Gee, what possible reason could there be that the Democrats didn't elect Jack 'Deathwish' Murtha their Majority Leader? Could it be that they think he's a walking train wreck?
In 2004, John Kerry warned that George Bush had a secret plan to reinstate the draft:
"With George Bush, the plan for Iraq is more of the same and the great potential of a draft," Mr. Kerry told reporters and editors of the Des Moines Register, which published his remarks yesterday.
Mr. Kerry told the Register that he can't imagine how the administration can continue "with the current overextension" of troops in Iraq without instituting the draft.
The San Francisco Chronicle warned that rumors of a coming draft were persistent. Kerry promised if he were elected, there would be no draft - but that it was likely if George Bush were returned to office.
Well, attention to the draft died down for a while - possibly because the Republican Congress would not approve such a measure. But after the 2006 elections, Charlie Rangel announced he would reintroduce his draft bill. And now John Murtha has again spoken up in support:
Murtha explains his idea over at the Huffington Post:
If we are to fight this war with the same sense of dedication and vigor as we did prior wars, we cannot do it without a surge in force.
It is unlikely that the President will call for a draft. A draft is politically unpopular. But we cannot continue to allow the President to pursue open-ended and vague military missions without a change in direction.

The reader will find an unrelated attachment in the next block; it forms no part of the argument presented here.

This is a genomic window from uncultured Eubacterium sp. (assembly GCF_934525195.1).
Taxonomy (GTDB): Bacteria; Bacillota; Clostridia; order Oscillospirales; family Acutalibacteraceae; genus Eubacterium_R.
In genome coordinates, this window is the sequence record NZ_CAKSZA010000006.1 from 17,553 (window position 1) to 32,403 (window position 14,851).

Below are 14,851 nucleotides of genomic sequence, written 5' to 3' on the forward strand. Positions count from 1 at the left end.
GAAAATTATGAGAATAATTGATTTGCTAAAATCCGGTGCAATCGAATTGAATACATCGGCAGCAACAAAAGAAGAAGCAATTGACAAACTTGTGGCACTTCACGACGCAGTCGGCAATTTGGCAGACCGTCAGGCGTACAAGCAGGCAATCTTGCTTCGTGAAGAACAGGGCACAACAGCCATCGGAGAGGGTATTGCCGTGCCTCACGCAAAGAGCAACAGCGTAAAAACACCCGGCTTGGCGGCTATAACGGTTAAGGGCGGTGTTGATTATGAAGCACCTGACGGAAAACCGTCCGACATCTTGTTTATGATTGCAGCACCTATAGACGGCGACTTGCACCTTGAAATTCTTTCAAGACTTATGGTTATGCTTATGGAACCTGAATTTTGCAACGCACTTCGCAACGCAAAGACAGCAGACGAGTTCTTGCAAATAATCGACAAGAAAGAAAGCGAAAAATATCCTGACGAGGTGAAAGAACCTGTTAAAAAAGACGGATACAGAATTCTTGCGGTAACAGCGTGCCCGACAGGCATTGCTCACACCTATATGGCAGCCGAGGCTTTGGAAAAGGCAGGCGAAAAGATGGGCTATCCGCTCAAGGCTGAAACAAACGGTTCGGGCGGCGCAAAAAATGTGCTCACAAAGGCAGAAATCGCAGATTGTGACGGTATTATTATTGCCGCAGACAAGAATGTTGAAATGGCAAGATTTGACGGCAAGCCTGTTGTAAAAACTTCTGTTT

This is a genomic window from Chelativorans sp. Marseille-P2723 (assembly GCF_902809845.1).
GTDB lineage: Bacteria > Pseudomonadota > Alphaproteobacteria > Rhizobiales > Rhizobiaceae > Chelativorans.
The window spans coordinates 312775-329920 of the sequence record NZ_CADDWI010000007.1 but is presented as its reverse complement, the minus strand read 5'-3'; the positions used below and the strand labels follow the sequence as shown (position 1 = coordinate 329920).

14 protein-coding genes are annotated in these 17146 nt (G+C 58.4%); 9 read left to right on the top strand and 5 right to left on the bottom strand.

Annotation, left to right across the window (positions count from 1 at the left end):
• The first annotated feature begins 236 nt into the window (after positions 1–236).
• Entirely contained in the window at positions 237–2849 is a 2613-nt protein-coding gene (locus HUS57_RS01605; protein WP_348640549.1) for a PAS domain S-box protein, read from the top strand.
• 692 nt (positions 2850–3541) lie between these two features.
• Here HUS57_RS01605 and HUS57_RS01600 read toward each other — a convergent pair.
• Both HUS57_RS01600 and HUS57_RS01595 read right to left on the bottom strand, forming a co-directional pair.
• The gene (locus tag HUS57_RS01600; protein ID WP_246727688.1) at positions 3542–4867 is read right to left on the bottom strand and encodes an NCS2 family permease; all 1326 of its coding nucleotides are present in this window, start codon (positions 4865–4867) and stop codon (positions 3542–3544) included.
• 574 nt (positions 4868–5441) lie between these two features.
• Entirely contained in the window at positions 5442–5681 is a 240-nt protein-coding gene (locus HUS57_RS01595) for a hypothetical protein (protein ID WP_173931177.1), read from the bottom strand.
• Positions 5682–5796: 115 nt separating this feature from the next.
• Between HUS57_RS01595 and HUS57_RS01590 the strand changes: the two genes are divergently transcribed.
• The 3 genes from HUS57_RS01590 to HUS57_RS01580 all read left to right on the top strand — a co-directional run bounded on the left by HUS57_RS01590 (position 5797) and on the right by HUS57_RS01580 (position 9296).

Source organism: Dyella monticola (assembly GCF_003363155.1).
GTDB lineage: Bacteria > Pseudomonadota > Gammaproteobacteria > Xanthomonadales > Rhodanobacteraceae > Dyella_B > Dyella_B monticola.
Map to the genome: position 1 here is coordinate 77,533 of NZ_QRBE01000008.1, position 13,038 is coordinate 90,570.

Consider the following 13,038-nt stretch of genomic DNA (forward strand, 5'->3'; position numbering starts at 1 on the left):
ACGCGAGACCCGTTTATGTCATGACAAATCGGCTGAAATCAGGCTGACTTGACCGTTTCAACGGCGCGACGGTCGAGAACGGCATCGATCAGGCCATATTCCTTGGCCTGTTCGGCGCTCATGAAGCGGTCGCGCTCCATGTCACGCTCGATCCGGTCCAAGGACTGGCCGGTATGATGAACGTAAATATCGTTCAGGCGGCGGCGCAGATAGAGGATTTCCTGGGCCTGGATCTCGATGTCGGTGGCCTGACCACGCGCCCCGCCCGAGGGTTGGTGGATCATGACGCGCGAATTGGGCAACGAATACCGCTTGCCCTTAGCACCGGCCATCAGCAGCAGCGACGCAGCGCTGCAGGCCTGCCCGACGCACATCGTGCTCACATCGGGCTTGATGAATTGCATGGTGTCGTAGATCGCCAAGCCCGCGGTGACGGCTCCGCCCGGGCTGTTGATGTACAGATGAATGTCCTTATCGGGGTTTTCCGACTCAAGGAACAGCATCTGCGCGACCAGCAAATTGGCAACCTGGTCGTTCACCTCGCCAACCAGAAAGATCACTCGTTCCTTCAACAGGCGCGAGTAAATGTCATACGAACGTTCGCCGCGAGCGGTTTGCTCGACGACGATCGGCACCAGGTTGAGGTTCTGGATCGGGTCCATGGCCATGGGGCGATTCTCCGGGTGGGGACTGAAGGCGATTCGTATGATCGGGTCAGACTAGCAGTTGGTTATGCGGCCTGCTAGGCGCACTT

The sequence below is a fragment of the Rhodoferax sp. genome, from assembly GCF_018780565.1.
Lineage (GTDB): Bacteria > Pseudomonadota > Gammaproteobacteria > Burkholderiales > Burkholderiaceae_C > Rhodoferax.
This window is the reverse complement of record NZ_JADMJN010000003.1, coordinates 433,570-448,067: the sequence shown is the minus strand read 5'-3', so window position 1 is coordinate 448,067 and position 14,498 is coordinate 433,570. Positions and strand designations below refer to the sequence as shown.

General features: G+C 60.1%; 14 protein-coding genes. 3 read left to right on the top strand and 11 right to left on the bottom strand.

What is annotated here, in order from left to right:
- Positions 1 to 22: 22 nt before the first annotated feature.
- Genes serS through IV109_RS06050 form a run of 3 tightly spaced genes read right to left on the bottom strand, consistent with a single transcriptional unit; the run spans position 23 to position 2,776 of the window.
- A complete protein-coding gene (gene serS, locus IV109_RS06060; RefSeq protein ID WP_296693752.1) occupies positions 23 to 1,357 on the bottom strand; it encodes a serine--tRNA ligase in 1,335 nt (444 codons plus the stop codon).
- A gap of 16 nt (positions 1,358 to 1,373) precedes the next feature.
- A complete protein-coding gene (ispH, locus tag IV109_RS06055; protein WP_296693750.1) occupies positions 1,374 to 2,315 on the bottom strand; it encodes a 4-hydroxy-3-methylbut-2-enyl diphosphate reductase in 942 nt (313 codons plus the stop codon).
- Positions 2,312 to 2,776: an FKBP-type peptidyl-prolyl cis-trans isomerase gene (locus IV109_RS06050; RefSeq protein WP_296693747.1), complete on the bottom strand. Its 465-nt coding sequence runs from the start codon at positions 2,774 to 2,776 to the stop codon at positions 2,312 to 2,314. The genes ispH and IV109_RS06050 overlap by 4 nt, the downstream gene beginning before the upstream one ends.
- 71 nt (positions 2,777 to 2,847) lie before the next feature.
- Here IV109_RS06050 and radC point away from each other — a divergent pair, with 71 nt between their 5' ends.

Two years ago, I was one of only two in the House of Representatives who voted for a draft, because I believe if we are a country truly at war, the burden should be shared proportionately and fairly. So Mr. President, you have two options, either change the course in Iraq and reduce the burden on our overstretched active force or reinstitute the draft. We cannot sustain the current course.
A quick comment: Murtha has no desire 'to fight this war with the same sense of dedication and vigor as we did prior wars.' He wants to withdraw from Iraq to Okinawa as soon as possible.
Leaving that aside, I'll pose a simple question. According to the CRS, the US Military had 2.1 million men and women in 1989 - at which time we had no draft. According to the same document, we now have about 1.4 million. If we did not need a draft back then in order to have a military that's 50 percent larger than it is today, why is a draft the only answer now?
By the way - have to the line from Murtha: 'everybody ought to be able to serve in this country.' Orwell would be proud of the phrasing.